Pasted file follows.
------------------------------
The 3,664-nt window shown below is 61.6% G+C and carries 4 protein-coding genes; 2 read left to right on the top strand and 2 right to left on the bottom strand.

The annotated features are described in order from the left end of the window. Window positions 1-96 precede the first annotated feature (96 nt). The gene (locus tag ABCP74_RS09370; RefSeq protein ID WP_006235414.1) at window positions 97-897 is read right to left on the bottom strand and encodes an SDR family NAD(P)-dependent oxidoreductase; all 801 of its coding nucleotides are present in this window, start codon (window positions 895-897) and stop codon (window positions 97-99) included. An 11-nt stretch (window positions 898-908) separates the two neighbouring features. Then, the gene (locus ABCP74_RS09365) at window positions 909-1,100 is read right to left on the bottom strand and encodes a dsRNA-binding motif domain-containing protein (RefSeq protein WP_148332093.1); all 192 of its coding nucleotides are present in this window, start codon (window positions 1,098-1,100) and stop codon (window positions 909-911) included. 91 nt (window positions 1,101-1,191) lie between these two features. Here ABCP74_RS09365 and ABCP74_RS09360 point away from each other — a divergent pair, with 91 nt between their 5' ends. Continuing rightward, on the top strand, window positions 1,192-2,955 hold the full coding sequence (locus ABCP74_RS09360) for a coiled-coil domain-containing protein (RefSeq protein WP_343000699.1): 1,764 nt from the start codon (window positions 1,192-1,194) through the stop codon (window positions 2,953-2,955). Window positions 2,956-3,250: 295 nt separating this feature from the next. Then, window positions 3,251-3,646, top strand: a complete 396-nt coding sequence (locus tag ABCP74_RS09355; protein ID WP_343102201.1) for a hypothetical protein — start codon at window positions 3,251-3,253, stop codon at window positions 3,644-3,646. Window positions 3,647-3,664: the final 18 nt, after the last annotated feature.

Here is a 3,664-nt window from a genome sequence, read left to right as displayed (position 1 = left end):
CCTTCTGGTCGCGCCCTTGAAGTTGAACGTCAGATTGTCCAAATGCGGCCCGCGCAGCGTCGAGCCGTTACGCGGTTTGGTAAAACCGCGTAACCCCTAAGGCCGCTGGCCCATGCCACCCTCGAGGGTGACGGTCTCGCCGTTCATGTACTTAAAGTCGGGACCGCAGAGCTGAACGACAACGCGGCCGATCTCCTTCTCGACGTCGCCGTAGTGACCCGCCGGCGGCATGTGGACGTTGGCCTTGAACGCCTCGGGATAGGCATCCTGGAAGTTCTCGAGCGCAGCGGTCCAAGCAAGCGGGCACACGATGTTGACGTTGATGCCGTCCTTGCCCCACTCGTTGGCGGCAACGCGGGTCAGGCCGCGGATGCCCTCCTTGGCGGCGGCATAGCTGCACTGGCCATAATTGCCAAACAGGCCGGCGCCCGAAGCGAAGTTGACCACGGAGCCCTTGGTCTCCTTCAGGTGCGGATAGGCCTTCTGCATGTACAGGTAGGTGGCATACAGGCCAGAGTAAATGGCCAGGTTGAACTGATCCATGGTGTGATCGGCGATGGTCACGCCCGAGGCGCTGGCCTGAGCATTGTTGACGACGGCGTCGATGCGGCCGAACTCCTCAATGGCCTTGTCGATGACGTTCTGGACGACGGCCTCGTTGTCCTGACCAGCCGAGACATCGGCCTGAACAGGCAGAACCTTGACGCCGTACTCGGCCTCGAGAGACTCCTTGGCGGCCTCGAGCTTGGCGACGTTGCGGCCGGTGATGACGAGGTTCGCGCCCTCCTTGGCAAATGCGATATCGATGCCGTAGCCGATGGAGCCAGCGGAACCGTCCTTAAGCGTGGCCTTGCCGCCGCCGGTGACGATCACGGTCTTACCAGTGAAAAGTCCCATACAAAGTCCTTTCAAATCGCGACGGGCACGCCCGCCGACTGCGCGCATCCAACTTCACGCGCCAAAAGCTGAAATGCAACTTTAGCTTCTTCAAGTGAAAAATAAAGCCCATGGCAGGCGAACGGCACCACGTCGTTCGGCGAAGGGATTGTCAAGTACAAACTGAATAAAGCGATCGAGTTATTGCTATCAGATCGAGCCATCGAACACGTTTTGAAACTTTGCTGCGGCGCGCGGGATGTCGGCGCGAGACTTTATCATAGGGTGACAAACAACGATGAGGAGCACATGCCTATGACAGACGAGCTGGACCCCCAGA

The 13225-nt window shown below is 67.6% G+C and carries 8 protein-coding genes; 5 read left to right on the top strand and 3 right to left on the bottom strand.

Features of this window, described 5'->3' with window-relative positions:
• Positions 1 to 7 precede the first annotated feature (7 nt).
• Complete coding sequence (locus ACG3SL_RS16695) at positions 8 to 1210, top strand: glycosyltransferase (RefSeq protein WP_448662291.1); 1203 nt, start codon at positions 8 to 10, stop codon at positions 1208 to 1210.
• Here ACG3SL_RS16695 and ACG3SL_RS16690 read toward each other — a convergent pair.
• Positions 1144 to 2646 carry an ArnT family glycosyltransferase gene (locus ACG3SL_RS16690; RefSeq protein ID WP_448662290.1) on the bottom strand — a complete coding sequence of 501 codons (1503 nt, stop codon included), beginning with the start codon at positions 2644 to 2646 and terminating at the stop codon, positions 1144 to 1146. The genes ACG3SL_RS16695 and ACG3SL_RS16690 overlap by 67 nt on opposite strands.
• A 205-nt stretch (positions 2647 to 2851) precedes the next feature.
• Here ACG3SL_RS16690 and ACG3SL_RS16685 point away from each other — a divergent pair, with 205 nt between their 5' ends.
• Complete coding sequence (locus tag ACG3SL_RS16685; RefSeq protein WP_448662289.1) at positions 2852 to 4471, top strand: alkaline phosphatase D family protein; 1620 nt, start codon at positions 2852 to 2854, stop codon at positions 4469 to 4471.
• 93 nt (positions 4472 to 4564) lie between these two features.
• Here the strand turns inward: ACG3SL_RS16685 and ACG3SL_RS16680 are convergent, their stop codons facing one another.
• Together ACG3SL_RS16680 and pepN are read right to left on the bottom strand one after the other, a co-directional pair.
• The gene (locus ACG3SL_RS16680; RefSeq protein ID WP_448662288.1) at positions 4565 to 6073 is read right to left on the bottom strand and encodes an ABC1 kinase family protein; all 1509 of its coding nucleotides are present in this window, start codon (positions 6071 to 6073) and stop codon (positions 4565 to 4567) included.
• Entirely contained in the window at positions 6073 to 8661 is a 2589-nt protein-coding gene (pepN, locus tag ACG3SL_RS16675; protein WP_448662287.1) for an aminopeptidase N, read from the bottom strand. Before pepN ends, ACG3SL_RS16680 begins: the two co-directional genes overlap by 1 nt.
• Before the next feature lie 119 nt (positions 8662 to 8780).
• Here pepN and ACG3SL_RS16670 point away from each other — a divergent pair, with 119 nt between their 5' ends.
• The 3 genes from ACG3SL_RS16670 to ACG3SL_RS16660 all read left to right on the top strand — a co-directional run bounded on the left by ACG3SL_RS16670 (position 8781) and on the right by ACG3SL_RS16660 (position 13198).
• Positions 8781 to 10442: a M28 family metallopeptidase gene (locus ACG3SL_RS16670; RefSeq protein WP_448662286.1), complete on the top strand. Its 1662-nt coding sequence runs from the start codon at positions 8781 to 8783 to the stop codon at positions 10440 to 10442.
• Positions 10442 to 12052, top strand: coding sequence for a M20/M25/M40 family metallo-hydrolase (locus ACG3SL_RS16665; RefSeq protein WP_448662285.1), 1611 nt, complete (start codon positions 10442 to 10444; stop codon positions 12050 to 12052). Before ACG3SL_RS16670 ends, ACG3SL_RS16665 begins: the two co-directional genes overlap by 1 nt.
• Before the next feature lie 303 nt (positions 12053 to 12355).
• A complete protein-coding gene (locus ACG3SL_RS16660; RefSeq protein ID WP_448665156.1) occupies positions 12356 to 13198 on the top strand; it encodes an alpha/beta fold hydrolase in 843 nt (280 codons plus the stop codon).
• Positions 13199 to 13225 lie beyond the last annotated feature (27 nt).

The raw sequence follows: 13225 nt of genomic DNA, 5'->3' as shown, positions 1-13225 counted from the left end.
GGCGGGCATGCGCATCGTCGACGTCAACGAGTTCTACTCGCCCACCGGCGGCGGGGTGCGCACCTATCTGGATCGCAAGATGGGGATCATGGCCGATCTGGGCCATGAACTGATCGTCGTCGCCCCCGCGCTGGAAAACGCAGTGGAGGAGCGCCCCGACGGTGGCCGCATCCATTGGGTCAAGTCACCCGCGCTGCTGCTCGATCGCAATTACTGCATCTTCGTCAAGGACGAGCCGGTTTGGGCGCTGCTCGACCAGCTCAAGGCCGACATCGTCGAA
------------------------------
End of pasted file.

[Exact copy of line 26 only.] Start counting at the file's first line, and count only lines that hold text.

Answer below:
• Positions 13199 to 13225 lie beyond the last annotated feature (27 nt).